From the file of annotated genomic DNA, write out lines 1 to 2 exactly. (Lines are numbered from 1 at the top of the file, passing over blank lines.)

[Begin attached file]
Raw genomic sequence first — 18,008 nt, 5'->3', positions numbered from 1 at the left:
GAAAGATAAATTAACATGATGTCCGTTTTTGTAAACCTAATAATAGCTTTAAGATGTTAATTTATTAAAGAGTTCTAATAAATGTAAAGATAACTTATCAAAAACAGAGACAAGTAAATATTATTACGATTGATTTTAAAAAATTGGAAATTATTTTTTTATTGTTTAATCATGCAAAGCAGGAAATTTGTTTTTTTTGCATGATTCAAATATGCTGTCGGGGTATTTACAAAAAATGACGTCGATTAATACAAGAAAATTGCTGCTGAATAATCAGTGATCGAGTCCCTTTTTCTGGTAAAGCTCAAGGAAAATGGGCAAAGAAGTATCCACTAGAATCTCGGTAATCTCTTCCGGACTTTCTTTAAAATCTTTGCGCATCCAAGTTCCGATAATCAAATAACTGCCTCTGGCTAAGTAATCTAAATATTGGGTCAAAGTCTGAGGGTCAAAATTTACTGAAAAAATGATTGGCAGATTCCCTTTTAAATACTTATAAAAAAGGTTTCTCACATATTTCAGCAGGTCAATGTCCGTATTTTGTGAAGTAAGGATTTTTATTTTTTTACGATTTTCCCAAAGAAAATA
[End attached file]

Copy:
Raw genomic sequence first — 18,008 nt, 5'->3', positions numbered from 1 at the left:
GAAAGATAAATTAACATGATGTCCGTTTTTGTAAACCTAATAATAGCTTTAAGATGTTAATTTATTAAAGAGTTCTAATAAATGTAAAGATAACTTATCAAAAACAGAGACAAGTAAATATTATTACGATTGATTTTAAAAAATTGGAAATTATTTTTTTATTGTTTAATCATGCAAAGCAGGAAATTTGTTTTTTTTGCATGATTCAAATATGCTGTCGGGGTATTTACAAAAAATGACGTCGATTAATACAAGAAAATTGCTGCTGAATAATCAGTGATCGAGTCCCTTTTTCTGGTAAAGCTCAAGGAAAATGGGCAAAGAAGTATCCACTAGAATCTCGGTAATCTCTTCCGGACTTTCTTTAAAATCTTTGCGCATCCAAGTTCCGATAATCAAATAACTGCCTCTGGCTAAGTAATCTAAATATTGGGTCAAAGTCTGAGGGTCAAAATTTACTGAAAAAATGATTGGCAGATTCCCTTTTAAATACTTATAAAAAAGGTTTCTCACATATTTCAGCAGGTCAATGTCCGTATTTTGTGAAGTAAGGATTTTTATTTTTTTACGATTTTCCCAAAGAAAATA